Politics & Policy

British Invasion.

More is less.

David Beckham is an aging athlete who plays a game that Americans don’t care about and is married to some bird of no talent and even less brain who used to be a pop star. They are Brits and they have come over here to expectations of the kind that accompanied General Burgoyne back in 1777. But things didn’t work out so well for Gentleman Johnny. American troops, hiding in ambush and using Kentucky long rifles, repeatedly shot his officers out of the saddle — which the Brits thought exceedingly unsporting — and eventually forced him to surrender his whole army at Saratoga. It was the battle that won the Revolution. But for some reason, the Brits keep coming back, trying to conquer America. One difference: Where once upon a time, they wore red coats, they now wear nothing but tattoos. No matter.

The Brits have nothing to tell America about either sports or rock. We’ve got Babe Ruth, Joe Louis, Michael Jordan . . . and on and on. They have . . . David Beckham, who plays soccer. Soccer. As for rock . . . everything the Brits know, they learned from Chuck Berry.

Still, the great engine of celebrity promotion is running at full throttle. Pictures of the Beckhams are everywhere. In some, they are even wearing clothes. Mr. Beckham is supposed to do what the great Pelé, before him, could not. That is, get Americans excited about soccer as a spectator sport. Most likely the theory breaks down into two components: First, Americans have an insatiable appetite for sports, ergo they will tumble to soccer which the rest of the world adores. And, second, Americans cannot resist the lure of celebrity any more than a junkie can decline a fix.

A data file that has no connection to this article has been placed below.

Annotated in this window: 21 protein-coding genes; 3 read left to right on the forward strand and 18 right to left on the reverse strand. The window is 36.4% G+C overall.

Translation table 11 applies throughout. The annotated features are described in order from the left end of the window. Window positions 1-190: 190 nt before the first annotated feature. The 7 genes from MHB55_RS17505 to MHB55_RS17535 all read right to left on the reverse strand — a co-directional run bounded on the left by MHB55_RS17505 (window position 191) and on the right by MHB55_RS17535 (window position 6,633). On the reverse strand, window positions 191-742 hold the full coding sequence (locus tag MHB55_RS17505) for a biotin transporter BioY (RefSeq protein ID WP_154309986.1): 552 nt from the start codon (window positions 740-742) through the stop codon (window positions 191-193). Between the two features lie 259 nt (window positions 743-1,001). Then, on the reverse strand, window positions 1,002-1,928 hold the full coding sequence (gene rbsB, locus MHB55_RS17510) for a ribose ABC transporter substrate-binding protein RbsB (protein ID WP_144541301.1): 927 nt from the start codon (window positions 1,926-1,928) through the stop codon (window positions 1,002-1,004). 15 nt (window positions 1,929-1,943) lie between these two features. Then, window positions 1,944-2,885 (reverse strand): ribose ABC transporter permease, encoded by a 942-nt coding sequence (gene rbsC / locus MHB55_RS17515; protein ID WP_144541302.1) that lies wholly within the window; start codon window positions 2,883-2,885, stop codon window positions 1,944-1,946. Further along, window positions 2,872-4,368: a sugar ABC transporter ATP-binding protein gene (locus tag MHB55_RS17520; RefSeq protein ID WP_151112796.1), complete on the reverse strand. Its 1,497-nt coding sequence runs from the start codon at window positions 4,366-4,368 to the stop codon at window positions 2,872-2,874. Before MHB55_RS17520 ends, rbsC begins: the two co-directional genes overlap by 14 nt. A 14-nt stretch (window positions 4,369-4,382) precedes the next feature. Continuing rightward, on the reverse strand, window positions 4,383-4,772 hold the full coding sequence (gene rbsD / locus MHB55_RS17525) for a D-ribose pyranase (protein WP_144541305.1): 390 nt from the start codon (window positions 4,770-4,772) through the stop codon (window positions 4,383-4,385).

I can’t speak to the celebrity-octane rating of the Beckham phenomenon. I’ve never seen American Idol and would rather be drenched in molasses and tied down on an anthill than do so. But that’s just me.

On the other hand, I can pass for a sports fan. An American sports fan. I wrote a book, once upon a time, about the Alabama/Auburn football rivalry. I’ve been to a NASCAR race and seen Manny Ramirez put one over the Green Monster. I can handle myself in debate about man-to-man vs. zone coverage. And I wouldn’t go to a soccer game if you paid me. Not even if David Beckham were playing — in or out of his clothes.

One can make all the arguments for the game — the athleticism of the players, the intricacy of the play, etc. — but that dog will never hunt. My theory is that the superficial resemblance to real football simply ruins it for Americans. No blindside hits on the quarterback. No collision of 300-pounders at the line of scrimmage. No middle linebackers with fire coming out of their nostrils. Might as well pay money to watch kids playing tag. Many soccer advocates are nothing more, really, than football haters who hope to turn Americans against what they think of as a too-violent, militaristic sport. They really do miss the point on that one. Recalls what someone once wrote about the people who try to keep their boys from playing with toy soldiers. Toy peace negotiators don’t quite make it as a substitute.

There is plenty of violence associated with soccer, of course; it’s just that the fans are the ones doing the violence. Could be that American football — real football — is cathartic. Who knows? Or cares?

Soccer may collect a few scraps from the table of American sports. There are fans who will watch anything where they keep score. And the Beckhams’ celebrity may draw a few people to a few stadiums. (Though one suspects it will be better for the sale of magazines than box seats.) But celebrity these days has a pretty short half-life. It won’t be long before the Beckham phenomenon is deader than Diana. Meanwhile, Auburn/Alabama, Red/Sox Yankees, Carolina/Duke . . . these things — these American things — will endure.

Geoffrey Norman is editor of www.vermonttiger.com.

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